A proactive diabetes screening program employed at community pharmacies in the United Kingdom may help identify individuals at risk of developing diabetes, which could help both the individual manage their symptoms earlier and lower the overall cost of treating the disease if used to detect cases where individuals are at high risk of diabetes, according to recent research published in the journal Pharmacy.
“This study shows that screening though community pharmacies is no more costly or less effective than undertaken through other routes,” David Wright, PhD, FRPharmS, from the school of pharmacy at University of East Anglia in Norwich United Kingdom, stated in a press release. “For such services to be cost-effective however, we also need to intervene in those identified as ‘high risk’ to prevent progression to diabetes.”
Pharmacist performing diabetes screening. Source: Getty
The pharmacy screening initiative consisted of individuals completing a standardized type 2 diabetes customer service record form (CRF), which included valid and reliable diabetes screening tools and UK-required government questions. Individuals who scored less than 16 points on the questionnaire were directed to other services, such as weight management and cessation of smoking, while individuals who scored 15 points or higher were offered a non-fasting HbA1c finger prick blood test at the pharmacy. If an individual was identified as having a high risk for diabetes, a pharmacist follow-up appointment was scheduled within 3 months, and individuals with a high likelihood of diabetes were advised to see their general practitioner (GP) for further testing.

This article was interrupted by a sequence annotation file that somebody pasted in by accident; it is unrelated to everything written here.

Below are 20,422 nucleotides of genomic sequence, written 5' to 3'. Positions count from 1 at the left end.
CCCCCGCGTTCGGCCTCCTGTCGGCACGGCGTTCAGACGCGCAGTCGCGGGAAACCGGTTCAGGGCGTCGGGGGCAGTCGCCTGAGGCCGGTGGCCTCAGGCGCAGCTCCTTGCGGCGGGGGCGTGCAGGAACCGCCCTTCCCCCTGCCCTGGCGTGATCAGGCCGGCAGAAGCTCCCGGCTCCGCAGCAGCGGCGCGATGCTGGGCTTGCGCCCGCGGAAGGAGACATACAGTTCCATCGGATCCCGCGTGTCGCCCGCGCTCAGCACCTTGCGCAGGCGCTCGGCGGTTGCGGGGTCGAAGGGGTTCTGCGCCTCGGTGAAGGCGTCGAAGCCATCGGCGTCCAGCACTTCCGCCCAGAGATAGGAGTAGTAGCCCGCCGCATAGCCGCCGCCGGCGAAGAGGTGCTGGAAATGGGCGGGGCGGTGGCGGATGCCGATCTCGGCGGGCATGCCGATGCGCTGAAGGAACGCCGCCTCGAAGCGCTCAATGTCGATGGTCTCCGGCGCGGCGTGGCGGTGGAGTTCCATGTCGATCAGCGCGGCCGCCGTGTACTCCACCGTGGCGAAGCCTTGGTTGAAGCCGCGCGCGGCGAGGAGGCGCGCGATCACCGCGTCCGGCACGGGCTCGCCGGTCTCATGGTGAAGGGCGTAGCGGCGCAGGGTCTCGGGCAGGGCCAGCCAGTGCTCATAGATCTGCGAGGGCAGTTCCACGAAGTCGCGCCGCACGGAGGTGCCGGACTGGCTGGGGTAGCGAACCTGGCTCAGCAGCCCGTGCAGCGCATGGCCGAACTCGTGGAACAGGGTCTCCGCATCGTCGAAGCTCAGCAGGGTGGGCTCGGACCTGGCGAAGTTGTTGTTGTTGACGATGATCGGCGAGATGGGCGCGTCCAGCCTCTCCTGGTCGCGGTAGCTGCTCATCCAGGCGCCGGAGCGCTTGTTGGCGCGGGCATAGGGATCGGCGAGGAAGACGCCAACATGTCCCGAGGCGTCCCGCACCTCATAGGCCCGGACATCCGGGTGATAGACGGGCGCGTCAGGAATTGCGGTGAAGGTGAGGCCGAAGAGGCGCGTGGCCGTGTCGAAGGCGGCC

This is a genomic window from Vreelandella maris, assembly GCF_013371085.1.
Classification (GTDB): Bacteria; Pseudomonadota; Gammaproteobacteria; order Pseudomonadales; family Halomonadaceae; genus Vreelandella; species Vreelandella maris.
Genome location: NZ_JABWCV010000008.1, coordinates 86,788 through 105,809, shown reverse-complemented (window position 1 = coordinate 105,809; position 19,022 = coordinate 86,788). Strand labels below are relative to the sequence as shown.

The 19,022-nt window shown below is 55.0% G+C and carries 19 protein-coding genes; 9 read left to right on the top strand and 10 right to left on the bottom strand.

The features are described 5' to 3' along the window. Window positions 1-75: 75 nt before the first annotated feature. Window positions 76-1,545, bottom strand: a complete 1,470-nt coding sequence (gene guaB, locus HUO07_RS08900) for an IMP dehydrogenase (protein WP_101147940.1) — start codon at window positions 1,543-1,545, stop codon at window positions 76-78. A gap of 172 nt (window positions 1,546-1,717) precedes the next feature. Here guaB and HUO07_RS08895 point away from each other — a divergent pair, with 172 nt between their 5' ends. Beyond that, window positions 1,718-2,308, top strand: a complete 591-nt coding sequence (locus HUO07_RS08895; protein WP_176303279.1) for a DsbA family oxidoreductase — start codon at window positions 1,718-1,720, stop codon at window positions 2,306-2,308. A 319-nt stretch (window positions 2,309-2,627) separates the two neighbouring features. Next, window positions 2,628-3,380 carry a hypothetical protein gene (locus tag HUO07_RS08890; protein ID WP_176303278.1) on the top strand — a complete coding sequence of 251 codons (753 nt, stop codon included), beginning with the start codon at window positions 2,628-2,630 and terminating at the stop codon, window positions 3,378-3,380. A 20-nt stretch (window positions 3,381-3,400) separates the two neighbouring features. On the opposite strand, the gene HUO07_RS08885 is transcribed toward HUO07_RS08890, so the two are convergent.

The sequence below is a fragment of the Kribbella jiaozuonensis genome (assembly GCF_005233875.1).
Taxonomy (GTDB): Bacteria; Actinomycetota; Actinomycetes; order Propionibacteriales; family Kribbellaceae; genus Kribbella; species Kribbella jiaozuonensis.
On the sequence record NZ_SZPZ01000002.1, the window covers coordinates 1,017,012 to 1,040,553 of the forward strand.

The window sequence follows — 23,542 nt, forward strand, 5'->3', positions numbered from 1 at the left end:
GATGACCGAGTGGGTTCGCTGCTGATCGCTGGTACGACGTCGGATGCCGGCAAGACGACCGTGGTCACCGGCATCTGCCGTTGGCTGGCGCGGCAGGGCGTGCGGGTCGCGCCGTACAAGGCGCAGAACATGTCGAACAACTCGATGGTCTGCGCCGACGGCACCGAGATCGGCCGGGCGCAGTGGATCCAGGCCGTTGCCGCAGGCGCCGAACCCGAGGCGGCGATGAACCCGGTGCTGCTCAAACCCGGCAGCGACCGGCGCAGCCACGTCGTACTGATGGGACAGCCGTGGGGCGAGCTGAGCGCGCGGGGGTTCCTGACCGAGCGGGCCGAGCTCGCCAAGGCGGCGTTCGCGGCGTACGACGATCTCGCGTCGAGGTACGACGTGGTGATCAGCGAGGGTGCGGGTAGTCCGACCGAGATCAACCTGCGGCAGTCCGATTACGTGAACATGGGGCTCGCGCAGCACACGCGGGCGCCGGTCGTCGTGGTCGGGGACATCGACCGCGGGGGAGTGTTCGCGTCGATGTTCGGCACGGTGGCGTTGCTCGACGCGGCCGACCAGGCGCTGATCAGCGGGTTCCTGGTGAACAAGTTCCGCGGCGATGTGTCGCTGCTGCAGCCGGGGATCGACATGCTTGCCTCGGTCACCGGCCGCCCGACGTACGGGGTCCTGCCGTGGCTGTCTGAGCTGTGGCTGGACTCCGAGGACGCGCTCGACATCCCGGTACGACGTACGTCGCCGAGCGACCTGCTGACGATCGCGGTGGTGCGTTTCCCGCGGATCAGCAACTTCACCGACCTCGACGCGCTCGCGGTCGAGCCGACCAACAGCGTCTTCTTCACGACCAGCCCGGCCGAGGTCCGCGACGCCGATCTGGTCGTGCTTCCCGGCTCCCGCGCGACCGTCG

The CRF test identified 64 of 172 individuals from six pharmacies in Leicester (37%) and 40 of 164 individuals at five pharmacies in Surrey, United Kingdom (24%) at medium to high risk of diabetes. The researchers predicted the average cost of administering the CRF tests were £28.65. In areas consisting of deprived mixed ethnicity, the cost per appropriately-referred patient to GP was lower (£7,638) than in non-deprived areas (£11,297); however, the cost to refer increased if only 60% of patients followed up with their GP, they said.
The researchers noted that it is important the cost of referral for confirmatory tests at a GP be seen as a good value in a “resource-constrained NHS,” and the value of the service can be improved by focusing on referrals for individuals with a high risk of developing diabetes.
“This is a natural addition to the diabetes screening process and, with appropriate funding, is something which community pharmacists can effectively do to contribute to the public health agenda,” Wright said in the release.